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Russians Outraged At Destruction Of EU Food


You probably wouldn't be surprised to see law enforcement officers destroying illegal drugs. But Russian TV viewers have been watching their government destroy food - burning, bulldozing and crushing hundreds of tons of produce, cheese and fish. These products are considered contraband because they've come into Russia from the European Union, and that's a violation of sanctions that Russia imposed on EU food imports last year. The spectacle of food burning has captured the Russian public's imagination, so much so that a writer did a spoof of a patriotic Soviet song called "The Death Of A Partisan." The sendup is called, "The Death Of A Parmesan." Get it? Parmesan.


ZAZA ZAALISHVILI: (Singing in Italian).

MARTIN: Andrew Kramer has been writing about this food fight for The New York Times. He joins me on the line from Moscow. Thanks so much for being with us, Andrew.

ANDREW KRAMER: Thank you for having me on.

MARTIN: Can you remind us the circumstances of this ban on EU food imports?

KRAMER: Sure. Now, this began a year ago, when the United States and European Union imposed sanctions on Russia for annexing the Crimean Peninsula. Russia retaliated by banning many European food products, although not all of them. The problem was that Russia's customs service is notoriously corrupt and not very effective. And many food items were getting into Russia in spite of the ban. This year, there was a demonstrative attempt to enforce this prohibition more carefully. And this summer, Russia began burning, crushing and otherwise destroying food.

MARTIN: I mentioned a couple examples, produce, cheese, fish - any particular varieties of these food stuffs? What are they destroying?

KRAMER: On the first day, Russian television showed a bulldozer crushing large rounds of cheese into a landfill in western Russia. There are also images broadcast of truckloads of peaches and nectarines being crushed. And the Russians incinerated about a hundred tons of pork.

MARTIN: Why do they have to destroy it? I mean, just at a very root level, the act of destroying food, when I'm sure there are plenty of people in Russia who would benefit, you can think of ways to give that food away. Why would they destroy it?

KRAMER: I think there are two answers. Officially, the food is being destroyed so that corrupt officials don't confiscate it under the pretext of the ban and then resell it or even eat it themselves. The food must be destroyed with two witnesses. And the act must be videotaped. On another level, I think that it's a political statement they're sending to the Europeans and also to their own audience here in Russia that Russia has a means to react to Western sanctions. This is a country that's wealthy enough, that's progressed enough from its earlier post-Soviet period when there was hunger here and food shortage. Now it can afford to crush cheese into the ground, to destroy pork, if it so chooses.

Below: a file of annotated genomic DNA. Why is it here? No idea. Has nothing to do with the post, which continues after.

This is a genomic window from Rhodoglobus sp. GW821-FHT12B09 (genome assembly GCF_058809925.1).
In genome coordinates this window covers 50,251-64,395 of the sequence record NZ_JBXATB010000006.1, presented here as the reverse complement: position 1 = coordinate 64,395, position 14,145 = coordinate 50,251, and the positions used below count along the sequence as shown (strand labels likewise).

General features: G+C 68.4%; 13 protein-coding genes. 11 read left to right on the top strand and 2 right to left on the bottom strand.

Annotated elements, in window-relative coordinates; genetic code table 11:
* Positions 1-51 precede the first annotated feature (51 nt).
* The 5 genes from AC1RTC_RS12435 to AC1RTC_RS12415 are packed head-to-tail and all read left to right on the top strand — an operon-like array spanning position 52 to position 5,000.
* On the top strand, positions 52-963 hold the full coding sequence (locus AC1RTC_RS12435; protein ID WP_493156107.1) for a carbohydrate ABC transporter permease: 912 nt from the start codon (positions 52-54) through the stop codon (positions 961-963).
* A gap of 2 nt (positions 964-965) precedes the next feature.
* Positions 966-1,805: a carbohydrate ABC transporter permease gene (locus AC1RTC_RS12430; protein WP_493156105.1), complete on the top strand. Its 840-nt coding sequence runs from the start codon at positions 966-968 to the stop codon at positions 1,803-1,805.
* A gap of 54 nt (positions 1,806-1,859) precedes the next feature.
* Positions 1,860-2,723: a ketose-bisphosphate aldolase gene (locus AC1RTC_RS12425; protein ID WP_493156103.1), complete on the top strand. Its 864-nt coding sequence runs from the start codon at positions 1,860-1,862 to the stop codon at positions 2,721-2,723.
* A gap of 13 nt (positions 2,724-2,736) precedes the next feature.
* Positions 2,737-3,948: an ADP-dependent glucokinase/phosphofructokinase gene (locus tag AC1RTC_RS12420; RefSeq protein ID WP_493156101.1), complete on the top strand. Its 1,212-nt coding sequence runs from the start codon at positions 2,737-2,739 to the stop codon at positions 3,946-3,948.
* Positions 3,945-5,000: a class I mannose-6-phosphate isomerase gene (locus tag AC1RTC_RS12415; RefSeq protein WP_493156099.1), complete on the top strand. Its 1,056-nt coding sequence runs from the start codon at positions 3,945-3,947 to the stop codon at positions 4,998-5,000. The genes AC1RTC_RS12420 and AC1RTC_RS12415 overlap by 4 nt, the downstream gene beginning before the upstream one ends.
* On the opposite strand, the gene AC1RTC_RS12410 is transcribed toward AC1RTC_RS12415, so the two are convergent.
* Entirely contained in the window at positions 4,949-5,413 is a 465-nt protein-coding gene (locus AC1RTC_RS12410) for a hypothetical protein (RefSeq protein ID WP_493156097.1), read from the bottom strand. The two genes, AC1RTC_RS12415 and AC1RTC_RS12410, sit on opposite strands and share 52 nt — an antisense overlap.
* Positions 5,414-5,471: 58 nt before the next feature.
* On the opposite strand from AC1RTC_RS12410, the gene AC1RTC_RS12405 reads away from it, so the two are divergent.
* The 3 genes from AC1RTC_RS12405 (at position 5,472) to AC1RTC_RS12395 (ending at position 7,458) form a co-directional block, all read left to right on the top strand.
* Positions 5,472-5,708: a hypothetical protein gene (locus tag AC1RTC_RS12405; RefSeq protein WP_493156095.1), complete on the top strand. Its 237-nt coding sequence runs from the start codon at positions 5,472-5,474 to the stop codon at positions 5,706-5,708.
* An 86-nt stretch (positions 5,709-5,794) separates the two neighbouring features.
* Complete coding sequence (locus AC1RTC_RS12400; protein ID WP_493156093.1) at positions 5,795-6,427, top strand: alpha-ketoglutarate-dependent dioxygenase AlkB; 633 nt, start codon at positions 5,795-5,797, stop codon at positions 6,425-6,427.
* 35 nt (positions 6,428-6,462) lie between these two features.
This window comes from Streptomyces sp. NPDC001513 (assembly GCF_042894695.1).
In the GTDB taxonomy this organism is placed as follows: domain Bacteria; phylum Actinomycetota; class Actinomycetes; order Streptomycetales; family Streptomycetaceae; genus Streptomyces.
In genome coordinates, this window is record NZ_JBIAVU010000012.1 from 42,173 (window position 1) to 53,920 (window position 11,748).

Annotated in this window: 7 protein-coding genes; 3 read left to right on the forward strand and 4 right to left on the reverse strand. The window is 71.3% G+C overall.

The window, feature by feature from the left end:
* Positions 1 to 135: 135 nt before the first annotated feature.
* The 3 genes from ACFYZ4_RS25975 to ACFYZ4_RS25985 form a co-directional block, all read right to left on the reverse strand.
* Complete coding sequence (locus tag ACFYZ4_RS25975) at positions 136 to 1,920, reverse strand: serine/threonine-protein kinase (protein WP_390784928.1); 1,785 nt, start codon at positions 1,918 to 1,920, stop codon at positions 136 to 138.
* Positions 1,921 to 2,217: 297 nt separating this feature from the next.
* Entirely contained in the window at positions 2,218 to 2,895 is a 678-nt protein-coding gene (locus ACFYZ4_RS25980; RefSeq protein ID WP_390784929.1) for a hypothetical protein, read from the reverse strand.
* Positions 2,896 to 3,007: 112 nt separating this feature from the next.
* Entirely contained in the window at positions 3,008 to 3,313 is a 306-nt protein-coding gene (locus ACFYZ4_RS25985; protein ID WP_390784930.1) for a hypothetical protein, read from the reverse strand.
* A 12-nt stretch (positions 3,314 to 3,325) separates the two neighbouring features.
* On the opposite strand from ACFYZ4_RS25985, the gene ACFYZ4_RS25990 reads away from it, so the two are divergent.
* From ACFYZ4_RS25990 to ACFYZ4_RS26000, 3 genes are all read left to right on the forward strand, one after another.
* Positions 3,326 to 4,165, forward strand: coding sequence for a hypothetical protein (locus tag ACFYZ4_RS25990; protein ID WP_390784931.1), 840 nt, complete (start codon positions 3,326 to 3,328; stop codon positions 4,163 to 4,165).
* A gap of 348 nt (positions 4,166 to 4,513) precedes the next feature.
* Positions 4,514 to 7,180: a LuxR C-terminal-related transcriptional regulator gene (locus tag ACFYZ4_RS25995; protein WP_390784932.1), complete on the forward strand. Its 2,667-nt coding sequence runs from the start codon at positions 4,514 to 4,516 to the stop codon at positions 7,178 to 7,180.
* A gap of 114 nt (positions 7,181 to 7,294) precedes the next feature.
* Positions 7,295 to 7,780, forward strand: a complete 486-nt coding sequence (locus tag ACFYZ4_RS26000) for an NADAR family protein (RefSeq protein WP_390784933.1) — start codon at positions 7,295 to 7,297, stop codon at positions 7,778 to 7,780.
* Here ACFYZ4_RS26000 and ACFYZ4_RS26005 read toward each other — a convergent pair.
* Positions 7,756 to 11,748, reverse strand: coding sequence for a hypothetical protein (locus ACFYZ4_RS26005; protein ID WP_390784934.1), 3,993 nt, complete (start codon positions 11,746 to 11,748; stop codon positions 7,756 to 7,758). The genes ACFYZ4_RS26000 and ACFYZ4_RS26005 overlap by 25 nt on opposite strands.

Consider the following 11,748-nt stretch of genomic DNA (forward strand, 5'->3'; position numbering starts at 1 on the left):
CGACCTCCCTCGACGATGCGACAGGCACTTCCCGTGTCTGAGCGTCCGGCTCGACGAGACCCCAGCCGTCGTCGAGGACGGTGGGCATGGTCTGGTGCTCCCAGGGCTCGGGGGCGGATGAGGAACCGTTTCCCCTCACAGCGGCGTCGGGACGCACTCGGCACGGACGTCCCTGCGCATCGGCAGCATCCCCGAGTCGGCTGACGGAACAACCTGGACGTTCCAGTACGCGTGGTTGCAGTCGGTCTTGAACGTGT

MARTIN: How is the public reacting?

KRAMER: Well, there are certainly people who support this. There's also a large number of Russians who are outraged. The Russian opposition leader, Alexei Navalny, has seized on this issue as one that might be damaging to the Kremlin. He's found evidence that public officials have ordered catering services that include banned European cheese. So it may be an issue that the opposition here in Russia is able to gain some traction with.

MARTIN: Any idea how this is going to affect the importation of contraband? I mean, is it likely to curb it at all?

KRAMER: The Russian authorities say that it is curbing the contraband. Obviously, Russia has a lot of border space to guard. And so it's not hard to find European cheese in Russia, in Moscow. And I don't think that it'll be too much more difficult in the future. I was just at a cafe in Moscow and had a cheese plate with plenty of blue cheese and other sorts of European cheese.

MARTIN: Andrew, you're eating illegal cheese?

KRAMER: Well, I wouldn't be sure it's illegal. I was just served this at a restaurant, so - (laughter) - don't accuse me to soon here.

MARTIN: (Laughter) Andrew Kramer of The New York Times. Thanks so much for talking with us.

KRAMER: Sure, thank you. Transcript provided by NPR, Copyright NPR.